Public Act 13-3

On Dec. 14, 2012, Adam Lanza shot and killed 20 children and six adults at the Sandy Hook Elementary School in Newtown. He also killed himself and his mother.

Public Act 13-3, passed by the Connecticut General Assembly as an emergency gun safety measure four months after the Sandy Hook school shooting, added numerous firearms to the state's assault weapons ban and required anyone who legally possessed one of the banned weapons to register them with the state. 

Sgt. Giannone said he heard about "Others" in Connecticut within months of the assault weapons ban, and that state police have no way of tracking how many have been sold.

"There are always going to be people who read the law and try to figure out how they are going to be compliable," he said when asked if Public Act 13-3 was flawed. "Most of these people are inherently trying to avoid getting in trouble."

"The firearms manufacturers are a business at the end of the day, and they're looking to make money," said Detective Brianna Maurice, also from the state police firearms unit. "If they can continue selling firearms that are within the purview of the law, they're going to do that."

Aimee Thunberg, communications director for Sandy Hook Promise, said in an email that the group, whose mission is to prevent gun violence, would not comment for this story because the topic was not part of the group's "policy platform."  

State Senate President Martin Looney, a key proponent of the 2013 legislation, did not return a phone message left at his home.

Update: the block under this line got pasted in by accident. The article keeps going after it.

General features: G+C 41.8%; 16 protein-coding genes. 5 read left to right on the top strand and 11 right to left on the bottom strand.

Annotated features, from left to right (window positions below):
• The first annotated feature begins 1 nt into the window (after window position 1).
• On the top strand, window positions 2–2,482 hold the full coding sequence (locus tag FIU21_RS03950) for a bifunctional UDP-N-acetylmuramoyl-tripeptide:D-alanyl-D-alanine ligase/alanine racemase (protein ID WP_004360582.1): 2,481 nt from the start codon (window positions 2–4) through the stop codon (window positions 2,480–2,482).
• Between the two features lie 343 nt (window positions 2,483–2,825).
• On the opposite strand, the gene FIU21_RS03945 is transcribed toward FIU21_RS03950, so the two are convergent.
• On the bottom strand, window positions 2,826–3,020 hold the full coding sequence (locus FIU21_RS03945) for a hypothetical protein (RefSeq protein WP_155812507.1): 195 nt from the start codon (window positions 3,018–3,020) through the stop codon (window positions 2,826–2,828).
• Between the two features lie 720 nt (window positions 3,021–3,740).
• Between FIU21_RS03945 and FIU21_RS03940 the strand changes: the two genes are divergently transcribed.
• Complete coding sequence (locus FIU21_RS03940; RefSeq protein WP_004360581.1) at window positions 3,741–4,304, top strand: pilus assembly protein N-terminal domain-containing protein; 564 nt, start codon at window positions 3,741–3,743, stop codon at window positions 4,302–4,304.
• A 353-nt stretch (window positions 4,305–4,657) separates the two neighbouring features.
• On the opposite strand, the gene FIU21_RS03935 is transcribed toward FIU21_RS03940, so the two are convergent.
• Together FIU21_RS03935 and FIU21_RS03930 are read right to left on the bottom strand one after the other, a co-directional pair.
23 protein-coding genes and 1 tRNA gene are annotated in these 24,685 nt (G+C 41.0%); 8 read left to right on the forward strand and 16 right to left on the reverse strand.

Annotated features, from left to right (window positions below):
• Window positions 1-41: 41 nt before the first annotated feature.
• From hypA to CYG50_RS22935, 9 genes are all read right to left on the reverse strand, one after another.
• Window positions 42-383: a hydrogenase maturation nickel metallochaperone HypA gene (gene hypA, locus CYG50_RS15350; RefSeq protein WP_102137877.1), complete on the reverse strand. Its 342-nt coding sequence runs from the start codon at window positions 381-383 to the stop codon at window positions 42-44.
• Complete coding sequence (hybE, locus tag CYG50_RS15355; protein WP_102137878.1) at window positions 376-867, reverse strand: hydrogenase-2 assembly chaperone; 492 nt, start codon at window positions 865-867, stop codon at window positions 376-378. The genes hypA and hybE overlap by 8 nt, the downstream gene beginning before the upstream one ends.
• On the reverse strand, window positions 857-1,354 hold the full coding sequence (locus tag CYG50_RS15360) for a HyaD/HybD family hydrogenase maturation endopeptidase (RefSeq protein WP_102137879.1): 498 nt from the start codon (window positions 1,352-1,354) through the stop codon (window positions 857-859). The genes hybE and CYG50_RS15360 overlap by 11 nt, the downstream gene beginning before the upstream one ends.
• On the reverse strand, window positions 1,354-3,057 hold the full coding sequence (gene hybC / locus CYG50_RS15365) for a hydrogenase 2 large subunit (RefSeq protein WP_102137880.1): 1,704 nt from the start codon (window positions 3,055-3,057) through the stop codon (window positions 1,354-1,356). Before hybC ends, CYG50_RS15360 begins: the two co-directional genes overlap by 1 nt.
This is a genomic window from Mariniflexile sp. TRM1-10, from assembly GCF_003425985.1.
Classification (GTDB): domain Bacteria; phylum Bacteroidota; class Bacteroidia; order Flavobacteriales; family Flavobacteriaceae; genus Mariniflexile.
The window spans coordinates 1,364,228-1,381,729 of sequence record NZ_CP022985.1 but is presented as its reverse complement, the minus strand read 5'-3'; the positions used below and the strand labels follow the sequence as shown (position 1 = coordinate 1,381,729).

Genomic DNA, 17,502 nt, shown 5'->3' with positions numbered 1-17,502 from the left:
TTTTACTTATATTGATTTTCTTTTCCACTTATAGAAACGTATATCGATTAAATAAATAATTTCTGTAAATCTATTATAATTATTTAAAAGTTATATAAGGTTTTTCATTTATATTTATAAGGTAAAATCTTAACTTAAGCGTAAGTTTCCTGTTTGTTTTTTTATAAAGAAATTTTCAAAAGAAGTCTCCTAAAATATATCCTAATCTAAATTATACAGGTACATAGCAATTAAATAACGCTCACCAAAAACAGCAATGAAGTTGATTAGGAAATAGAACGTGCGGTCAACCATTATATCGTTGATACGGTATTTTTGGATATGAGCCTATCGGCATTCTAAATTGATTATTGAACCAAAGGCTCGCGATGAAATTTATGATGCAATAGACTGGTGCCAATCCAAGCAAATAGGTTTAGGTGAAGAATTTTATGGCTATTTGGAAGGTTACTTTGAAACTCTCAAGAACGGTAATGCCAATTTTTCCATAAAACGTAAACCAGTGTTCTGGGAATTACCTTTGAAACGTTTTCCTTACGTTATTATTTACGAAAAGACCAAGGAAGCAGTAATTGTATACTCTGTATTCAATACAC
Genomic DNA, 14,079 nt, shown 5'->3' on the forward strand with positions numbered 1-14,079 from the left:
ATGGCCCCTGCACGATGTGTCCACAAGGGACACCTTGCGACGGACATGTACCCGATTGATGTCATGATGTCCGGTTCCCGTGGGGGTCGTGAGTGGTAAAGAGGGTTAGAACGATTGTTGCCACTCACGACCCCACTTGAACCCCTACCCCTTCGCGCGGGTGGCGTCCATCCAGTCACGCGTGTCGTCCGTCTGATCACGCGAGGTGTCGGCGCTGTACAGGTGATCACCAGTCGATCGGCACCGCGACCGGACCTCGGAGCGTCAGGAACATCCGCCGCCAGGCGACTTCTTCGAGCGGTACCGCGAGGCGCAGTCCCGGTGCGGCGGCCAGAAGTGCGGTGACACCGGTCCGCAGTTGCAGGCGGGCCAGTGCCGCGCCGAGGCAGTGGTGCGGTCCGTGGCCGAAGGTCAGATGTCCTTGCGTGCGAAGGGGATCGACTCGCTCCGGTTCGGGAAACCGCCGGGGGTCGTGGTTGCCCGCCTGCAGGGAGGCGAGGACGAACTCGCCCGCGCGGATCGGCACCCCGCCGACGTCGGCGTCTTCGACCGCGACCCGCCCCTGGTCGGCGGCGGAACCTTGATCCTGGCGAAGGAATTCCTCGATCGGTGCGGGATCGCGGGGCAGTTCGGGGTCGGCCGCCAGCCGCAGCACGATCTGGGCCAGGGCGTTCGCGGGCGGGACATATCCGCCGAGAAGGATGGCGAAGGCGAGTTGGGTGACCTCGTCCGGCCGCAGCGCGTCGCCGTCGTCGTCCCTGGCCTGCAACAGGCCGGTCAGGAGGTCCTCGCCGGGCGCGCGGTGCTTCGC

Some consider the AR-15-style weapons, often produced in black, more menacing looking than other weapons.

"A semiautomatic firearm, regardless of what it looks like, is going to fire the same round regardless if it's made of wood or plastic," Sgt. Giannone said. "It's going to function in the same manner. It's important to know that when looking at a gun, no firearm is more or less lethal than the rest. It's just more or less how it functions."

Despite the "automatic" in their title, semi-automatic weapons, which are available as handguns, long guns and now "Others," require the shooter to pull the trigger every time a round is fired. They often are mistaken with fully automatic weapons, or machine guns, which are capable of firing continuously and have been highly regulated since 1934.

The "Other" firearms come with a 10-round magazine, but are capable of holding larger-capacity magazines. Public Act 13-3 banned magazines, or ammunition feeders, capable of holding more than 10 bullets in Connecticut.

Gun enthusiasts say another attractive feature of the AR-15-style weapons, including "Others," is that they are built of independent components. The frame, or lower receiver, is the only part of AR-15-style and "Other" firearms that requires a serial number and must be purchased through a licensed firearm dealer. The rest of the parts can easily — and legally — be purchased, including on the internet.


Loading comments...
Hide Comments